third-quarter earnings doubled but missed Wall Street estimates as survey costs rose.
The Houston-based drilling contractor made $165 million, or $1.19 a share, for the quarter ended Sept. 30, up from the year-ago $82 million, or 60 cents a share.
Revenue rose to $515 million from $310 million a year earlier.
Analysts surveyed by Thomson Financial were looking for a $1.25-a-share profit on sales of $519 million.
Revenue was flat sequentially, despite increasing dayrates on numerous rigs.
Contributory factors included downtime associated with mandatory surveys and related repair time, and lower revenues earned by three semisubmersible rigs because of previously established job sequencing that caused the units to temporarily roll to older contracts with lower dayrates.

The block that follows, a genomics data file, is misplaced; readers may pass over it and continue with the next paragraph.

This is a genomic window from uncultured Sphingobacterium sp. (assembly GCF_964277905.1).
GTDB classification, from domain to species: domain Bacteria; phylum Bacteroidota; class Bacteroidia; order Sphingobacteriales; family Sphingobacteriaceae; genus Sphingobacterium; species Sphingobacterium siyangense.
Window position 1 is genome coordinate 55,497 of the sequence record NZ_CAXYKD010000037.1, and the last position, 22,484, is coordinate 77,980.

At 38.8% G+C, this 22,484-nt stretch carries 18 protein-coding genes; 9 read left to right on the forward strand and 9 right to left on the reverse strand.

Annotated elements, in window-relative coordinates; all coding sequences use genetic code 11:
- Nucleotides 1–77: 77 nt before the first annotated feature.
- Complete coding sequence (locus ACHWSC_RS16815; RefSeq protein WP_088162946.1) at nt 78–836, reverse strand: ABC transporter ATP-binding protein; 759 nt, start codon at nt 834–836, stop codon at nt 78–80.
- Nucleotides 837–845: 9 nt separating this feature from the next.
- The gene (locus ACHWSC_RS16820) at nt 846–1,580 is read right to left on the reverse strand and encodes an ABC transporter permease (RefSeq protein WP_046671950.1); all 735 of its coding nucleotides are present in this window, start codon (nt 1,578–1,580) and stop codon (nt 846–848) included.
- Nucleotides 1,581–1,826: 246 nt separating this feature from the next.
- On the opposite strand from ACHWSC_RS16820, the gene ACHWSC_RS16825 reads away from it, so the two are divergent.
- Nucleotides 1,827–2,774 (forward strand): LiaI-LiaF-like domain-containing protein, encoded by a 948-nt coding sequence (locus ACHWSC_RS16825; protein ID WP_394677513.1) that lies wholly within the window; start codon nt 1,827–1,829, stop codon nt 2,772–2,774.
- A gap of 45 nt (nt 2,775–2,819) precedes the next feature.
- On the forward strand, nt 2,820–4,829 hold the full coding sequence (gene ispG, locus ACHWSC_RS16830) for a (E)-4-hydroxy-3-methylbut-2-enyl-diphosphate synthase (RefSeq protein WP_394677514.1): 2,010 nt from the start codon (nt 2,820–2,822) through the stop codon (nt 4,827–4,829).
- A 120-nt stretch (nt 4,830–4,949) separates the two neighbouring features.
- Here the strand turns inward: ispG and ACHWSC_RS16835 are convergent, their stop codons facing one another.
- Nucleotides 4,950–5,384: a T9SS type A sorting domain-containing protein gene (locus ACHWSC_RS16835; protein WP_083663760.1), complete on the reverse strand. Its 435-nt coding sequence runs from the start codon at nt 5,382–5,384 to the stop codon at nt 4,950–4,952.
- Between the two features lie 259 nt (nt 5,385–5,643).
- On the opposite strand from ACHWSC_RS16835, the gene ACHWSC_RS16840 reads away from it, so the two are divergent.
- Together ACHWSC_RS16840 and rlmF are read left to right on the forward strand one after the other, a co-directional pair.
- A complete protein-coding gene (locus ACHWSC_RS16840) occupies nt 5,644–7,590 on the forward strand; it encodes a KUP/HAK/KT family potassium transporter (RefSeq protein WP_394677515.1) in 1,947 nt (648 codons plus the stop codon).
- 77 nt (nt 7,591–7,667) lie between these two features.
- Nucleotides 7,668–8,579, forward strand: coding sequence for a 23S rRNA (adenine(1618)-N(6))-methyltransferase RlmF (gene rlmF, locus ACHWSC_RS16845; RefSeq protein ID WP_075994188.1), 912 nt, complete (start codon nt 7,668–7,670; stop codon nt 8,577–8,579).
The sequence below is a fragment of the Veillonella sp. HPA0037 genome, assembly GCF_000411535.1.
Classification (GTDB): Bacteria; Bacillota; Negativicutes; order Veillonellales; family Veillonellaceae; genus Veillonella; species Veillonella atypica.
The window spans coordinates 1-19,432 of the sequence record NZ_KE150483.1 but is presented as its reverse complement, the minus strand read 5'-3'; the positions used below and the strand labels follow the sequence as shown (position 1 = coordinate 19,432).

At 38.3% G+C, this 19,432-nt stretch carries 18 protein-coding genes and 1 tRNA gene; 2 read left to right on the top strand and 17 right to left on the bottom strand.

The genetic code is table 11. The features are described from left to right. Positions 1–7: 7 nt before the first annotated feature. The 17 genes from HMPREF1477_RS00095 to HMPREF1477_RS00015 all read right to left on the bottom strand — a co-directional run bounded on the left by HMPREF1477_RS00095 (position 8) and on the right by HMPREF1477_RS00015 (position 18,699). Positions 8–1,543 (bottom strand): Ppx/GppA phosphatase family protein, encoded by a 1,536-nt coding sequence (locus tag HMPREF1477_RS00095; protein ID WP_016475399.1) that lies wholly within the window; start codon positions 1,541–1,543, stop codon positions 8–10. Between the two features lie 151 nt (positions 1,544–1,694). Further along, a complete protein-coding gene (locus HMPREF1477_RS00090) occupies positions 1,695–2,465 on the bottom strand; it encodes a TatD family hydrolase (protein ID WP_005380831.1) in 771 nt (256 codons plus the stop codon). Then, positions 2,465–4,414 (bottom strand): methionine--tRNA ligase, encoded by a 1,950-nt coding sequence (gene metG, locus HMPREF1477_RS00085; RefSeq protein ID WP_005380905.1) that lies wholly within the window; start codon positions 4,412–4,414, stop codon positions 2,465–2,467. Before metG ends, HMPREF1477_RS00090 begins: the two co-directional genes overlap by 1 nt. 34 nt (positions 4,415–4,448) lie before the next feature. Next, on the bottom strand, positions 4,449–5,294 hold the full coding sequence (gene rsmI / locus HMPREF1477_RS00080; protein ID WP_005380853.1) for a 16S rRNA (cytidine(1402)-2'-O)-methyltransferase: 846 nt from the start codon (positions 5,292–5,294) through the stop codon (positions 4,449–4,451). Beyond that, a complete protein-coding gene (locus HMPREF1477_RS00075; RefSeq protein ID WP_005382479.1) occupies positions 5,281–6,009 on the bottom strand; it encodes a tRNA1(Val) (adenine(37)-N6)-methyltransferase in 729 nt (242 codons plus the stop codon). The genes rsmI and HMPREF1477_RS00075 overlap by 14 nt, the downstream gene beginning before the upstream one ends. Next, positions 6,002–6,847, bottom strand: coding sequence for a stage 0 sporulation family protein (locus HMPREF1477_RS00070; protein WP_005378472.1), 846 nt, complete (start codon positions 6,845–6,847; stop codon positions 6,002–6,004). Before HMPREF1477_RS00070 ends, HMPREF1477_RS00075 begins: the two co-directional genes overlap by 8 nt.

Results were also hit by higher expenses related to mooring enhancement activities, and to surveys performed during the quarter.
The higher survey costs included increased expenses for survey-related services and higher boat charges associated with moving rigs to and from shipyards.